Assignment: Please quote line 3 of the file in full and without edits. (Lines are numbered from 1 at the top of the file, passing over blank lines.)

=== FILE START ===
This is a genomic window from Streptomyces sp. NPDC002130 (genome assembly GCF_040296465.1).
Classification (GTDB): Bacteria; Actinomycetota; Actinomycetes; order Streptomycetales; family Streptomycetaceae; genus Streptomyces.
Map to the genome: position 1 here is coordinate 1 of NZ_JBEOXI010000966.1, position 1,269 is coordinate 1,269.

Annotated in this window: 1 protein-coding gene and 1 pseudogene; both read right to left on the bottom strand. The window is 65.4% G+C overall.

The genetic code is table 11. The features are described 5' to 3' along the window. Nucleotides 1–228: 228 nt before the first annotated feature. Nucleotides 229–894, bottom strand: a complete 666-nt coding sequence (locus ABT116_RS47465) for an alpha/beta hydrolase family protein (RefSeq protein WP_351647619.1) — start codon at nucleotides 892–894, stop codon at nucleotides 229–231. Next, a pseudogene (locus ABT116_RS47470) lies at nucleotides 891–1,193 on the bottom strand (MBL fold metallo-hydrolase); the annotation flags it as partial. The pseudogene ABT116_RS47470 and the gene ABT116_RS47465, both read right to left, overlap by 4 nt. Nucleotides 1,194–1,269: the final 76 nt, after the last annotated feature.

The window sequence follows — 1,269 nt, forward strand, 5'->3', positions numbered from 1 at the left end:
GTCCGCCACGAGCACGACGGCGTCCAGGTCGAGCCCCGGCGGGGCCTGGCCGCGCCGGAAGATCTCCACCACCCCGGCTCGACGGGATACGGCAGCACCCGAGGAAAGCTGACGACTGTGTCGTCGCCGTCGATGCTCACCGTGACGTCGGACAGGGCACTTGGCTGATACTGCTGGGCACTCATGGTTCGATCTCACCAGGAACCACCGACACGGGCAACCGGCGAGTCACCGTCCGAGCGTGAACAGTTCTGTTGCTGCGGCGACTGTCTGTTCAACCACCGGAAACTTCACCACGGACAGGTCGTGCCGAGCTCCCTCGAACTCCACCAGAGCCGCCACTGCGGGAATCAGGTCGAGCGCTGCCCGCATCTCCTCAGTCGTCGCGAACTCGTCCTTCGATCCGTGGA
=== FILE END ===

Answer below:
Map to the genome: position 1 here is coordinate 1 of NZ_JBEOXI010000966.1, position 1,269 is coordinate 1,269.